Following study approval by the Ethics Review Board of Shanxi Bethune Hospital (approval number: YXLL-KY-2021-005), we reviewed clinical records to identify 404 postoperative DTC patients who had metastatic lesions. These cases were detected using various imaging examinations, including cervical ultrasound, roentgenography, computed tomography (CT), and magnetic resonance imaging and had undergone both RAI therapy and 18F-fluorodeoxyglucose positron emission tomography/computed tomography (18F-FDG PET/CT) examinations between January 2014 and January 2021. The Ethics Committee waived the requirement for informed consent because of the retrospective study design. The patients had been referred for at least two courses of RAI after total or near-total thyroidectomy. Levothyroxine sodium tablets were discontinued for approximately 3–4 weeks before RAI treatment, while a low-iodine diet was maintained. The administered activity of RAI was determined according to the patient's recurrence risk stratification, the currently found metastatic site, and the level of stimulating thyroglobulin. The individual activity range was 3.7–9.25 GBq. Patients met the requirements for inclusion in the study when the time interval between baseline 18F-FDG PET/CT and the initiation of treatment was < 1 week. The end-point event was defined as the presence of RR-DTC or non-RR-DTC. The Discovery Elite (General Electric Healthcare, Boston, MA, USA) was used for PET/CT examination and the Discovery 670 Elite (General Electric Healthcare) was used for whole-body iodine imaging examination. RR-DTC was diagnosed when patients had the following conditions according to the 2015 guidelines of the American Thyroid Association [2, 7]: “(1) the foci never concentrate RAI; (2) despite previous evidence of RAI concentration, the foci lose the ability to be RAI-avid; (3) despite the significant concentration of RAI, concentration is presented in some foci but not in others; or (4) metastasis progression within 1 year after RAI therapy.” Moreover, some patients with visible radioactive iodine uptake in lesions are not cured despite several treatment courses, but yet their disease does not progress according to Response Evaluation Criteria in Solid Tumors (RECIST) criteria. For these patients, the probability of obtaining a cure with further radioactive iodine treatment is low and side effects might greatly increase. Therefore, patients receiving RAI doses of more than 600 mCi may be considered to have RR-DTC [7, 8]. The follow-up period ranged between 6 and 90 months (median, 20 months), and to date, no patient in the cohort has died because of thyroid carcinoma. The data on the RR-DTC and non-RR-DTC clinical features, such as sex, age, operation frequency, histological subtype, recurrence risk group, extrathyroidal extension, autoimmune thyroid disease, tumor diameter, multi-focality, lymph node involvement (including numbers and proportion of lymph node metastasis in the central or lateral neck region), locally advanced disease, clinical stage, recurrence between the operation and iodine-131 treatment, the time from the first operation to the first iodine-131 treatment, the site of metastasis, and molecular characteristics, such as the uptake of iodine-131 and the uptake of 18F-FDG in the first iodine-131 treatment, were acquired from the medical records. PET/CT findings were compared with those of other imaging modalities, such as ultrasound, CT, MRI, and post-RAI whole-body therapy scintigraphy. PET/CT findings were considered positive when visually perceptible and discrete FDG uptake against background activity was noted and the maximum standardized uptake value (SUVmax) was ≥ 2.5 points. PET/CT examination results were interpreted by at least two experienced nuclear medicine diagnosticians, and a consensus was achieved for all patients.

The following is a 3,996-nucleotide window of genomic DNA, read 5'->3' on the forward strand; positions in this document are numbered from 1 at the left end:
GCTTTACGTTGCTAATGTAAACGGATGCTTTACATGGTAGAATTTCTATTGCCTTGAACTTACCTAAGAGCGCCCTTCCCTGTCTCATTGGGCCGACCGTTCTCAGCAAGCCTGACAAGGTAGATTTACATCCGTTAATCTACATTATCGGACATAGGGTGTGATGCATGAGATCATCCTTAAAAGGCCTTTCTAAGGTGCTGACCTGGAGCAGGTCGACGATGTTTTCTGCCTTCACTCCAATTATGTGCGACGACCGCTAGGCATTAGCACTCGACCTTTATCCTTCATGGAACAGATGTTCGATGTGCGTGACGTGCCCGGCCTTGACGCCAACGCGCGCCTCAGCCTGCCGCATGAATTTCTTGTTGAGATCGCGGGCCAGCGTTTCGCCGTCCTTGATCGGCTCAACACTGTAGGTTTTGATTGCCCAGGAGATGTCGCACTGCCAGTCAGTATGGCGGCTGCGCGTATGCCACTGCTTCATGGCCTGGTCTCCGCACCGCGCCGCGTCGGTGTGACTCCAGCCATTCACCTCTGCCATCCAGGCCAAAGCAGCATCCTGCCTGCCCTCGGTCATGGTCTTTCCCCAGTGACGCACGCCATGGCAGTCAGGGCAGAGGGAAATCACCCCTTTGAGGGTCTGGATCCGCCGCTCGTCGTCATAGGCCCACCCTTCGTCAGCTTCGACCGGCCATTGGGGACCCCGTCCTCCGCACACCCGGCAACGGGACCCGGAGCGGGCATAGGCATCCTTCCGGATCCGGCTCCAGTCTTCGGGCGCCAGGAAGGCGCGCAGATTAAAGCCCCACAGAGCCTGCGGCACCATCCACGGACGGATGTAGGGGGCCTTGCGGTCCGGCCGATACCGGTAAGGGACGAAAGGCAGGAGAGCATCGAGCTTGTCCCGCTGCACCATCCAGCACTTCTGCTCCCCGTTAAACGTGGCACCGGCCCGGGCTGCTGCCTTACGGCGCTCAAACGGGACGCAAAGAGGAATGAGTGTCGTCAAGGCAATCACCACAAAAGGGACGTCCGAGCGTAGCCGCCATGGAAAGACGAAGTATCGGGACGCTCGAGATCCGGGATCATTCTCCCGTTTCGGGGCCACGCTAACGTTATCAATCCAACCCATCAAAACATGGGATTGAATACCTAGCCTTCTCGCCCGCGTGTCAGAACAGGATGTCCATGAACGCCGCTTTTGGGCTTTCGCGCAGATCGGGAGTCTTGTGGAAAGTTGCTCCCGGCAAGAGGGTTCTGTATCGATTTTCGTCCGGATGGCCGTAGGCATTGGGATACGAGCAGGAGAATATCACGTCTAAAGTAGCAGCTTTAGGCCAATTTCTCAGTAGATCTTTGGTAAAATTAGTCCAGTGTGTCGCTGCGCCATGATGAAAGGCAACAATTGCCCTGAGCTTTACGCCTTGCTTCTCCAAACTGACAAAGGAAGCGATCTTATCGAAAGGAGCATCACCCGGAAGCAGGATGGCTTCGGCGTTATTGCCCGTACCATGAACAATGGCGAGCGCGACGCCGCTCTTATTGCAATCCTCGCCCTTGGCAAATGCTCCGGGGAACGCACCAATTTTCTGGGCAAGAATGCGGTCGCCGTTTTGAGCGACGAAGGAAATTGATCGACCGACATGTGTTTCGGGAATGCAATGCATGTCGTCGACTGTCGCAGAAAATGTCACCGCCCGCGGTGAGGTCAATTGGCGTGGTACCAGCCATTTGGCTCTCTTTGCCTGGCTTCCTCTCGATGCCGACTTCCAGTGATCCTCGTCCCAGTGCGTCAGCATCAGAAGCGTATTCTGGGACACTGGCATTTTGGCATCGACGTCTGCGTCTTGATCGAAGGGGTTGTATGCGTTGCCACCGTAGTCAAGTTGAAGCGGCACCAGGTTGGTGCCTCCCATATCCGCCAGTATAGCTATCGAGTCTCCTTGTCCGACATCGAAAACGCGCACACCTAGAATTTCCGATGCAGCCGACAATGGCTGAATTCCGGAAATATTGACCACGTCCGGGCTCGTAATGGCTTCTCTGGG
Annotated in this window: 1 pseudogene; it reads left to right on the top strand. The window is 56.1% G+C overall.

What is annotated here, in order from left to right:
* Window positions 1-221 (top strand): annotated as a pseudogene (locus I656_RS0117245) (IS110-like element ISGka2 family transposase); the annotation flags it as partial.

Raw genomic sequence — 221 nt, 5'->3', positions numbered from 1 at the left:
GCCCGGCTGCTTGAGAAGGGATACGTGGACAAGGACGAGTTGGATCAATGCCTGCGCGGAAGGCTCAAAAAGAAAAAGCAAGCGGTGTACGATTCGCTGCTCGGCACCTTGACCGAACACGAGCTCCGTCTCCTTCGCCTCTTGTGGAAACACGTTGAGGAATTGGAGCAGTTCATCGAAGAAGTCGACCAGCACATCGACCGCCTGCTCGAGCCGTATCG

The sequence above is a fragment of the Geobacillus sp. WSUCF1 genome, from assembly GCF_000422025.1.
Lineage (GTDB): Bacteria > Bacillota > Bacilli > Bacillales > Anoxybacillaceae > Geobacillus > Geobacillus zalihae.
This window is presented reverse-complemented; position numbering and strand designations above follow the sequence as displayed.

The t-test was used for the comparison of normally distributed data between the groups, the Wilcoxon rank-sum test was used for the comparison of non-normally distributed quantitative data between the groups, and the Chi-squared or Fisher's exact test was used for the comparison of categorical data between the groups. The factors related to RR-DTC were screened through univariate analyses. Significant variables selected in the univariate analyses were included in multivariate logistic regression. Odds ratios (ORs) and 95% confidence intervals (CIs) were calculated to determine the correlation of all potential predictors. Through multifactor logistic regression analysis, the characteristics of independent factors were assigned different scores according to the ORs, and a scoring system was established. We evaluated the optimal cutoff values by using receiver operating characteristic (ROC) curves for converting skewed variables into categorical variables. After the initial univariate analysis, a forward selection method was used to build the multivariate logistic model. Inclusion and exclusion of variables were determined using the likelihood ratio and LR method, with P = 0.05 for inclusion and P = 0.1 for exclusion. A nomogram was established to predict the risk of RR-DTC in patients, and a calibration curve was drawn using bootstrap (B = 100) to evaluate the performance of the nomogram prediction model. Box and scatter plots were used to compare mean scores and show the distribution of scores. Then, we identified the best points with high sensitivity and low false negative rates (1-specificity). P-values < 0.05 were considered statistically significant, and the analyses were performed using SPSS software (version 26.0; IBM Corp., Armonk, NY, USA) and the "rms" package of R (R Foundation for Statistical Computing, Vienna, Austria).
Characteristics of the patients